Tuesday, December 28, 2010

Actualizing the Plan

Dateline - Dec 28 - It's been a busy weekend. I had four days off from work, so I decided to take advantage and put some serious time into the car. Friday I started actualizing the interior, but I wanted to make sure everything would work, so I reinstalled the steering column and slipped on the wheel to make sure everything worked ergonomically. Boy does it ever! It felt really good to sit in the car as if it were running. Everything was placed perfectly!

With that out of the way, I started on the center console. This is the center focus of the car, and I wanted to start laying it out so that I can get the overall look. I'm using the original console as the base so I had to get it in shape. I had pulled all the old vinyl and foam backing off, but there was still a lot of residue, so I spent some time rubbing it off. I thought of using acetone to remove the foam, but I didn't know how this would affect the rubberized paper that the console is made out of. So I just rubbed it off instead! Then I had to deal with rust. Yes, even the center console has rust! Anything made of metal in this car has rust of some kind!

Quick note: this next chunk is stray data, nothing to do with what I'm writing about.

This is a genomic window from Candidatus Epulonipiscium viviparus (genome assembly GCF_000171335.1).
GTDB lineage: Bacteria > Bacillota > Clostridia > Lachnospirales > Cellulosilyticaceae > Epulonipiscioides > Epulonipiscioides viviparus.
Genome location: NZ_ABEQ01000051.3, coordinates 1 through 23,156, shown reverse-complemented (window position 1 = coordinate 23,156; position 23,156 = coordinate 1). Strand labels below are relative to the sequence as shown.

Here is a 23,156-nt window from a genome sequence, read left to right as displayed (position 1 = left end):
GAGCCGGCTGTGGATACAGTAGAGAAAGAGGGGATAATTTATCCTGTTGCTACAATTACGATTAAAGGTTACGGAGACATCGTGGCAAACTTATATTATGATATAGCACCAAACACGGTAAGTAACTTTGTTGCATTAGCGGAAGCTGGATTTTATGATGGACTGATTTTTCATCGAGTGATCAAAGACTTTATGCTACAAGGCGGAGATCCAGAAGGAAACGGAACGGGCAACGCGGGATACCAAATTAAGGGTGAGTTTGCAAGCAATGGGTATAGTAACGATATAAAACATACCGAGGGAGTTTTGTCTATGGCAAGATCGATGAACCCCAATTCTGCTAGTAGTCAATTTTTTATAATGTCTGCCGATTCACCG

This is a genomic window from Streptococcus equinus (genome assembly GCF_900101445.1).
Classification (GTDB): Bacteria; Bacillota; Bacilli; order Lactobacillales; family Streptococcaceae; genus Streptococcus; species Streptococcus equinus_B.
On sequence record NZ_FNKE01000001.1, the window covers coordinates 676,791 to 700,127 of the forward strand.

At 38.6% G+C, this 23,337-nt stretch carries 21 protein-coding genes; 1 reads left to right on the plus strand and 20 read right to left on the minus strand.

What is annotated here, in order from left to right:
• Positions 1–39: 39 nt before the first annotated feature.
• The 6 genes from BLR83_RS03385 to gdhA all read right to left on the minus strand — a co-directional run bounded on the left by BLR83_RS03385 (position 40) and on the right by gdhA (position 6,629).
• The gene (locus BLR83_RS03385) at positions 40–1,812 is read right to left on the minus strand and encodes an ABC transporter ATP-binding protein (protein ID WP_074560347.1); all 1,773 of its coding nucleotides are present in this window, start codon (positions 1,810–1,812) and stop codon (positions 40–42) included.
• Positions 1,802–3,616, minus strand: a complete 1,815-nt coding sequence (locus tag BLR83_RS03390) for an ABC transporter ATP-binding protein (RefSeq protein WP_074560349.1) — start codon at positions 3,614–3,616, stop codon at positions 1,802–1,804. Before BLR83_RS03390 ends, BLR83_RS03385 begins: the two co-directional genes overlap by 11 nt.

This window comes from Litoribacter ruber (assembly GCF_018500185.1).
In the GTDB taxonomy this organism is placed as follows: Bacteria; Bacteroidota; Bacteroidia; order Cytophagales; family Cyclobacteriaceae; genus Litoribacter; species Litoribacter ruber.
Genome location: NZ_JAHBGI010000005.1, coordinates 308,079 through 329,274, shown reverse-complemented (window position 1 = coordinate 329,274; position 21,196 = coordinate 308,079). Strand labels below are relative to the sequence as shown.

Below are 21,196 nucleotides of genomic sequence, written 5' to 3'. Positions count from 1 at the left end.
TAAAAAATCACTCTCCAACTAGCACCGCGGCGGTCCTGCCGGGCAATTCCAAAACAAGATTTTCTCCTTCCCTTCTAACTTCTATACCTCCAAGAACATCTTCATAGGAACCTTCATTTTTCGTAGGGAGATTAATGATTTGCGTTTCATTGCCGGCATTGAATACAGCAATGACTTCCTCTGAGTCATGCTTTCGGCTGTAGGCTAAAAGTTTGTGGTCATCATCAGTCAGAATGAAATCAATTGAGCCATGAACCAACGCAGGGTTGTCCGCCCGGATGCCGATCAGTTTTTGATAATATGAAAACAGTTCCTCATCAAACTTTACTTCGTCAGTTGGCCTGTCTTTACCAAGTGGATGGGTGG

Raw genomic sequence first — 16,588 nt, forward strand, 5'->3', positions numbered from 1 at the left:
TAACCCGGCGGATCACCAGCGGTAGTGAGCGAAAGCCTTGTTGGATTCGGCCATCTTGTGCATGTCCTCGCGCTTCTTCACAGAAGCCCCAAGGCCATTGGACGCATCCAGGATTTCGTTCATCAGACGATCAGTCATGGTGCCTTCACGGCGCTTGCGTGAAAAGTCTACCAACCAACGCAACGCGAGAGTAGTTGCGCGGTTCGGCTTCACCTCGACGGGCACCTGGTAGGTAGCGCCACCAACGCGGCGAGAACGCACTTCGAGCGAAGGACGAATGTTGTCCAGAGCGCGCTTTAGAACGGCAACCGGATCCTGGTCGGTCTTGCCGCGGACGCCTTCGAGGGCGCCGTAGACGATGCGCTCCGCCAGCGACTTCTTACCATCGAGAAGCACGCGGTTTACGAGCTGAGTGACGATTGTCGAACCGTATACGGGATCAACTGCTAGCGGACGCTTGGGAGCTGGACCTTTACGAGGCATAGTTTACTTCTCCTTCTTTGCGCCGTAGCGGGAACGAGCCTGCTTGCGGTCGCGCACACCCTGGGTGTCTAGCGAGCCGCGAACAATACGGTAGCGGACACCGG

I also had to work on the left and right foot well heater outlets which had some serious rust on them, partially because they were covered with vinyl, which held in the water, and partially...well...because they are metal and rust! Once I had everything sanded, I painted it with my rust encapsulating paint. Here are some pictures of the heater outlets before, during and after:

Because I'm extending the console up the dash, I had to create a steal framework and attach it to the console, using pop rivets. Once that was done, I cut out sections of one inch pink insulation foam and epoxied it to the frame, after which I sanded it into shape. I'm not completely happy with how straight-edge everything is right now. I think I will end up adding some more curves to the frame, but at least I know how it will look.

I also did a job that I've been wanting to do for some time. I welded in some blind nuts for the shifter quadrant. It was such a pain trying to reach between the transmission and the tunnel to get washers and nuts on the bolts for the quadrant (see previous post http://leapingv8s.blogspot.com/2009/06/steering-wheel-shifter-and-tunes-plus.html). Since I had everything out, I decided that now was the time to weld in some blind nuts so that I will not need to struggle with that again!

Saturday (Christmas) I took the day off and went and visited my friends Matt and Karen, who sold me the car in the first place (Yes, they are still my friends =). I've asked Matt, who is an accomplished wood worker, to build my wood dash for me. He showed me a piece of "birds-eye" maple that he had in his shop to see if it would do for my dash. It's a grand piece of wood! I hope we can make it work.